The Lobster, Yorgos Lanthimos (2015)

The Lobster, very much like Her and also like Under the Skin, takes place in a future that looks almost exactly like now but a little different; in particular, facial expressions seem to have been outlawed. Everyone displays a lack of affect you’d call shocking if it weren’t for the fact that nothing’s shocking in this place. People react to extraordinary violence and soft boiled eggs with equal indifference. If someone does happen to feel something, the emotions erupt in bizarre and sloppy ways, like geysers or toddlers. The premise is that in this near future, everyone must either be coupled with someone much like themselves; or be consigned to a life of utter independence, caring for and cared for by no one; or be transformed into an animal. Pretty Procrustean! The movie is stylish and very much of its moment in that it dramatizes the contemporary young person’s affliction of feeling vaguely nostalgic about emotions but too jaded or fearful or I don’t know what to actually have them.

I’m going to hope someone else has the time and patience to thoroughly pick apart the gender and sexual politics here. The movie at one point realizes it is severely heteronormative and tries to make a little joke to try to excuse itself; the effort is transparent and ineffective. Meanwhile, as to gender, all the women are either bitchy and icy or nurturing types who sacrifice everything of their own for the sake of their men. (Again, compare to HerYou can even compare sad Colin Farrell above to sad Joaquin Phoenix on the Her poster. They’re the same character.) The men are uniformly hapless, either pushed around or coddled. It’s all highly regressive, but I fear the college kids will only see the cool and quirky surface and not the sexist same-old same-old underneath. They even fooled the brilliant Rachel Weisz, who’s usually so smart about her choices. (It’s time to forgive her for The Mummy; that was ages ago.)


Black Mass, Scott Cooper (2015) & Spotlight, Tom McCarthy (2016)

635909929539022067311335242_11201558_ori imagesWhen Wendy’s out of town I’ll do double-features — when she’s around I feel too embarrassed to sit in front of the TV for four hours straight. Last night’s theme: “STAY AWAY FROM BOSTON!”

But seriously, I appreciated that both of these movies, each based on actual events, are as much (or in the case of Spotlight, more) about the process of uncovering and covering “the story” as they are about the stories themselves. They’re as much historiographical as they are historical, in that both movies acknowledge, even insist, that the “true story” is largely inaccessible, that the truth of exactly what happened is changeable and changing. The church and city officials who were able to convince themselves they were acting in the best interests of the church while abetting child abuse; the FBI agents who believed they were fighting crime by permitting crime; in both stories we see how easy it is for a person’s narrative of their own actions to go off the rails.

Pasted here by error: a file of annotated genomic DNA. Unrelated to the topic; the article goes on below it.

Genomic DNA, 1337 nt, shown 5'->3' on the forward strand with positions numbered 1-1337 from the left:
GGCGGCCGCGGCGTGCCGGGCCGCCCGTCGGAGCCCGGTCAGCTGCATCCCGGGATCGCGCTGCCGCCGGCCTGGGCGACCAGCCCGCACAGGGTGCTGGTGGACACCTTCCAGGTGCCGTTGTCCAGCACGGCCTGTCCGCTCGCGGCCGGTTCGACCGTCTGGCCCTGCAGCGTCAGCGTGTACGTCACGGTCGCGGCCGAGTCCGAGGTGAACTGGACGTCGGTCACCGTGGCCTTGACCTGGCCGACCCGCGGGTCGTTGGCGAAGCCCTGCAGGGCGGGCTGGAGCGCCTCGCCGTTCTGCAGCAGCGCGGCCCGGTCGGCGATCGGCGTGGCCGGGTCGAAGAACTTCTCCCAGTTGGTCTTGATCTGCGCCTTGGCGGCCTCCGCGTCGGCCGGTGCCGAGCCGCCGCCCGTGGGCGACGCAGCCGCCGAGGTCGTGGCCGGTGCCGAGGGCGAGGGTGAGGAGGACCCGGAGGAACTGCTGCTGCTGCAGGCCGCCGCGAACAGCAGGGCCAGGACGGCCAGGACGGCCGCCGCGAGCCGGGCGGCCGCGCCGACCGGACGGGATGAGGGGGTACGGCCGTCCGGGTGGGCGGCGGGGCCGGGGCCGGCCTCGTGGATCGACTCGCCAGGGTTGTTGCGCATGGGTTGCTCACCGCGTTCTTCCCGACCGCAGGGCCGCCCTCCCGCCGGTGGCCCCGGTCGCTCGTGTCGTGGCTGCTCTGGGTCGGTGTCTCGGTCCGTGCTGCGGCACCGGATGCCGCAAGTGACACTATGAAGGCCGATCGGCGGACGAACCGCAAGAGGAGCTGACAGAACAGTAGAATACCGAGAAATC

And in both cases, it’s Boston Globe journalists who feature as the heroes to bump those narratives back into line with the dictates of civil society. Hooray print journalists! Too bad you’re doomed.

Final note: I can’t fully recommend Black Mass, which features a good deal of unnecessary graphic violence. We get it, the guy’s a psychopath; there’s no need to lavish so much time and attention on closeups of him strangling people to death. More than once! A less tawdry director would have spent more time on the really very interesting and complicated relationships between the main characters and less on the gore.


Gentlemen Prefer Blondes, Howard Hawks (1953)

LEAD Technologies Inc. V1.01For a movie that’s ostensibly a comedy, there’s a surprising rip current of anxiety and fear just beneath the surface of this story that seems constantly about to suck everyone under. So much is at stake for all the main characters; even as they try to act playful about the games they’re playing, they’re all very evidently terrified. To have no money, to lose your reputation, to be alone, to be cast out, to be cheated, to be stolen from — everyone scrambles to avoid these catastrophes, pressing for advantage, using whatever leverage fate has lent them. If you’re beautiful, you use that to get over; if you’re rich, you use that; if you’re clever, you use that. It’s all coated in sequins and soaked in champagne, but it’s a lot closer to Mother Courage than it looks. I see on Wikipedia that Fassbinder called it one of the best ten films ever, which seems insane until you think about it — isn’t Marilyn Monroe’s Lorelei Lee just as determined, wily, brilliant, desperate, and calculating as Hanna Schygulla’s Maria Braun? We know the story (thanks in large part to Fassbinder) of people doing whatever they had to do in postwar Germany to survive; maybe this movie proposes an analogous situation for single American women in the same period, with fewer weevils in the bread and more singing and dancing. Or maybe it was and is always thus. Anyway I found it depressing. Featuring matrimony in its usual role of deus ex machina.